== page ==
This is really quite a silly film, Piéta, albeit played totally deadpan, from the portentous and only-just-relevant title on down, as a punky young loan enforcer goes around crippling the poor machinist clients who cannot pay their exorbitant interest. The appearance of a silent, nicely-dressed middle-aged lady amidst the fantastic detritus of the industrial tenement setting forces him out of his lonely, cold-blooded routine, and awakens suppressed mother issues that will leave him unable to do his job, and wide open for revenge.
My screening companion found this half-baked and predictable, and in a sense that is true, but the guessable twists and broad-stroke psychology pitch the film somewhere between overheated melodrama and grand guignol in an almost generic fashion, if one can speak of a genre of Korean crazy mother-love movies (and one can). As such Piéta provides much of the entertainment and enjoyment one might expect.
It is also true, however, that it sometimes feels as though director Kim Ki-Duk is asking us to take this seriously, and the variance in tone is occasionally off-putting – mother-rape is not fun; nor is the crippling by industrial machinery – but Korean cinema is well-used to taking such extremity in its stride. The enthusiastically broad characterization of the protagonist’s victims, however, touches like the recurring incredulity that he actually has a mother, and the nicely controlled craziness of Cho Min-Soo as the mysterious woman, invite us take the harsher aspects of the story with a pinch of salt.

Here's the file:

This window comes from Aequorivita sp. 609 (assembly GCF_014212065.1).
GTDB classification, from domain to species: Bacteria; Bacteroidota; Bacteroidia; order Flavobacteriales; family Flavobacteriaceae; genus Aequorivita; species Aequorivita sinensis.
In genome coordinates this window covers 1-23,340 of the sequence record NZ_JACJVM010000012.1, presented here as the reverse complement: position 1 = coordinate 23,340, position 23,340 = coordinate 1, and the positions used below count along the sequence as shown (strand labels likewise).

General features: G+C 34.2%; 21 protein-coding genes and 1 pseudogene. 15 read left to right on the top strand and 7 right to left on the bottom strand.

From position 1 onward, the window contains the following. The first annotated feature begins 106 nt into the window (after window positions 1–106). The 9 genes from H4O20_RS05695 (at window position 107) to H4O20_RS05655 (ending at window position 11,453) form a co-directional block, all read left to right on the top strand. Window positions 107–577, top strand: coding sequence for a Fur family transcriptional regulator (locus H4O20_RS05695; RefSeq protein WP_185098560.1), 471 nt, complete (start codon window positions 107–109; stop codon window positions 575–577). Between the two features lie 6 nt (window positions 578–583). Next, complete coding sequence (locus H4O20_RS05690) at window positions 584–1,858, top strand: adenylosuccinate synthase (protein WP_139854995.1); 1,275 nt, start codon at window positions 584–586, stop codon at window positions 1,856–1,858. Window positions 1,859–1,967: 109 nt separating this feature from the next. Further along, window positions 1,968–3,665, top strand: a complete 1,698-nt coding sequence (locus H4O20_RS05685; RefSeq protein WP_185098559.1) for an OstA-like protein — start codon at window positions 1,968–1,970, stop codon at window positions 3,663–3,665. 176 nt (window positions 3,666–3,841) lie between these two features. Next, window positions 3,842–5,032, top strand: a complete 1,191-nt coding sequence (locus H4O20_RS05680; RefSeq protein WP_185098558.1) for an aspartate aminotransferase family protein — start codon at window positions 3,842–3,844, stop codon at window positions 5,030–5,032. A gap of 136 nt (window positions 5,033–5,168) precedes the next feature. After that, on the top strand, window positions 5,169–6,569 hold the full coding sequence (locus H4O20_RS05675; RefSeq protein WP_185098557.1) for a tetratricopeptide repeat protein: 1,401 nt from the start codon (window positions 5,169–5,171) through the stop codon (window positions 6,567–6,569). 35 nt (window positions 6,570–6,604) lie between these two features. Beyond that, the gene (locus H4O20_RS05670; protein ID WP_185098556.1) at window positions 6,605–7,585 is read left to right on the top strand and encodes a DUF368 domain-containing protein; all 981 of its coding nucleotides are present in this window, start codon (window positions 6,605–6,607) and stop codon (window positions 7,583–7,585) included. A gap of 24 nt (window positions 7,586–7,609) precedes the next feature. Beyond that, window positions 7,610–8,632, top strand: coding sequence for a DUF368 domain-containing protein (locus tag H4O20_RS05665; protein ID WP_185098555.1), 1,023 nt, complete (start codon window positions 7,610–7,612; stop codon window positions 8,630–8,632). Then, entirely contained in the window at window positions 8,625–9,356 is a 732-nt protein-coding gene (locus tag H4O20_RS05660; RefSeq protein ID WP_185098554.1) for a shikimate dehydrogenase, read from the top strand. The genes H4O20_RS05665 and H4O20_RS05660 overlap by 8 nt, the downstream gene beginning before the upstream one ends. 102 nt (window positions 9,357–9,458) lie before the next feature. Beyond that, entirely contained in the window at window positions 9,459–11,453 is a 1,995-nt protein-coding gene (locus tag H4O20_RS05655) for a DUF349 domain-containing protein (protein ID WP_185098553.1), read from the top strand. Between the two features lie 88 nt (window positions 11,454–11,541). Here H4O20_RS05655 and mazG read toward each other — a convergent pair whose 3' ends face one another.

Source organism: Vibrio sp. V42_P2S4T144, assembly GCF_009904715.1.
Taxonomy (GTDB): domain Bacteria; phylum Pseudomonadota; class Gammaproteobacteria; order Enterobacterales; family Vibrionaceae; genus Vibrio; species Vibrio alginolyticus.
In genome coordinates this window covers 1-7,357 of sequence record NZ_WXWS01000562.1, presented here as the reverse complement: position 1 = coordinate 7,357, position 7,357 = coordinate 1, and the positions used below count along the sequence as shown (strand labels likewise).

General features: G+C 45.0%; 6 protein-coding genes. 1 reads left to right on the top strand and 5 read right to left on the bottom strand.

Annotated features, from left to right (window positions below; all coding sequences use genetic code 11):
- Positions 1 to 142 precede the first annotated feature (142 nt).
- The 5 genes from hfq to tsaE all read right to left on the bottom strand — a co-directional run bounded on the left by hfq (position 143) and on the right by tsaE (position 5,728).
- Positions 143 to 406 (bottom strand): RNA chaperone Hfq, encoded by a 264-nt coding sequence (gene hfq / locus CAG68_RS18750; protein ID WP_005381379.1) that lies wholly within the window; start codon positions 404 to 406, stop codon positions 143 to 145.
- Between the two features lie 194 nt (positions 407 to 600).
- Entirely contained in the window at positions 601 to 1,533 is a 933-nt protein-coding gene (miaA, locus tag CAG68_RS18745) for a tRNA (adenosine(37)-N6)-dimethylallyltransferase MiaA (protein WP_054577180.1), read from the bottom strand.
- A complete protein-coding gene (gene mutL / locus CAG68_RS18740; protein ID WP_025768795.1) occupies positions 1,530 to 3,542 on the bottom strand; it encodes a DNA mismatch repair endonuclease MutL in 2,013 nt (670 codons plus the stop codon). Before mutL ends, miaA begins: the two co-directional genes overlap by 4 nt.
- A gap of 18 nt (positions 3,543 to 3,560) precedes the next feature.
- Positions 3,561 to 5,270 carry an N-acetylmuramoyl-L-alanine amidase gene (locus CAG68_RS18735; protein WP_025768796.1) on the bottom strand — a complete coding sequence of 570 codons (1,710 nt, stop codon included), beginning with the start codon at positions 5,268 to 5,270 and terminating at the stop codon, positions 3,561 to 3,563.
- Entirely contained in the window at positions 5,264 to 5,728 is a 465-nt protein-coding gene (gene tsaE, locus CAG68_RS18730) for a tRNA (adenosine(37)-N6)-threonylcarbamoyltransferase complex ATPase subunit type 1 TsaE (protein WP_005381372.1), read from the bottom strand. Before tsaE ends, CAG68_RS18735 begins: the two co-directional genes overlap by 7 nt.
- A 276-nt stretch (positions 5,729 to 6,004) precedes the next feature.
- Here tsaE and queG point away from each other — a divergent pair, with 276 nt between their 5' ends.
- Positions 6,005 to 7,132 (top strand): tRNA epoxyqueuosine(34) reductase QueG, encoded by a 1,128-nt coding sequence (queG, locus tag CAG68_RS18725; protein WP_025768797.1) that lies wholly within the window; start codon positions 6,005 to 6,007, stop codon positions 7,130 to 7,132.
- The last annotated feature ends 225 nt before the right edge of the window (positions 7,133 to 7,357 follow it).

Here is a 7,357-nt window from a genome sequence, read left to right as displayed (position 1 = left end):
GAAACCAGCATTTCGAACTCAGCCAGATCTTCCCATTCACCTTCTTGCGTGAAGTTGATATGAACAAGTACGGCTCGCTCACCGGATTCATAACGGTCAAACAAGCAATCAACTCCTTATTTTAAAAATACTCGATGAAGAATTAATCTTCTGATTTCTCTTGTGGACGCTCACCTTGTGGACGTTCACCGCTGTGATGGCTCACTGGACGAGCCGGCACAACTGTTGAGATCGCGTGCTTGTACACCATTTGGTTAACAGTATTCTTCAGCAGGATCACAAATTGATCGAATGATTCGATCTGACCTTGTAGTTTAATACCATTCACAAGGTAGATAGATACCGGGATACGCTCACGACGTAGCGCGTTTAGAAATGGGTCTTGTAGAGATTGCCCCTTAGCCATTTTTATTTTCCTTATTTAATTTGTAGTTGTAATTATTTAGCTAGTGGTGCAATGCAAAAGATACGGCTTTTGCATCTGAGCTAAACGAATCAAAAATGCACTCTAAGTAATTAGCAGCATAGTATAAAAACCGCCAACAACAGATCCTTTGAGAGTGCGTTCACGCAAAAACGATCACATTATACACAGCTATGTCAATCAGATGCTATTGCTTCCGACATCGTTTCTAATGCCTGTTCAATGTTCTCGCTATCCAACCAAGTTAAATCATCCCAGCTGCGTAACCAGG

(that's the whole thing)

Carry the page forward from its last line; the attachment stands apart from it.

Likewise, the socio-economic conditions that force these people into such inevitably disastrous financial straits are laid out simplistically, but never quite as truism, and the constant harping on money – is it life? is it death? – is a backdrop rather than a thesis. This may be overestimating the director’s sense of irony, and if his intention was to provide a convincing and thought-provoking portrait of economic deprivation and emotional torment, then he has certainly failed; but taken as a flippant entertainment of high-pitched familial bonds, the inevitability of the revenge and redemption plot and the consistently amusing characterizations are perfectly satisfactory, right up to the false but still rather beautiful poignancy of the closing shots.
Film’s Festival Page: Pieta
World Cinema Section
Country: South Korea
Director: Kim Ki-duk
Screenwriter: Kim Ki-duk
Producer: Kim Soon-mo
Executive Producers: Kim Ki-duk, Kim Woo-taek
Cinematographer: Jo Yeong-jik
Editor: Kim Ki-duk
Production Designer: Lee Hyun-joo
Music: Park In-young
Cast: Cho Min-soo, Lee Jung-jin
Running Time (minutes): 104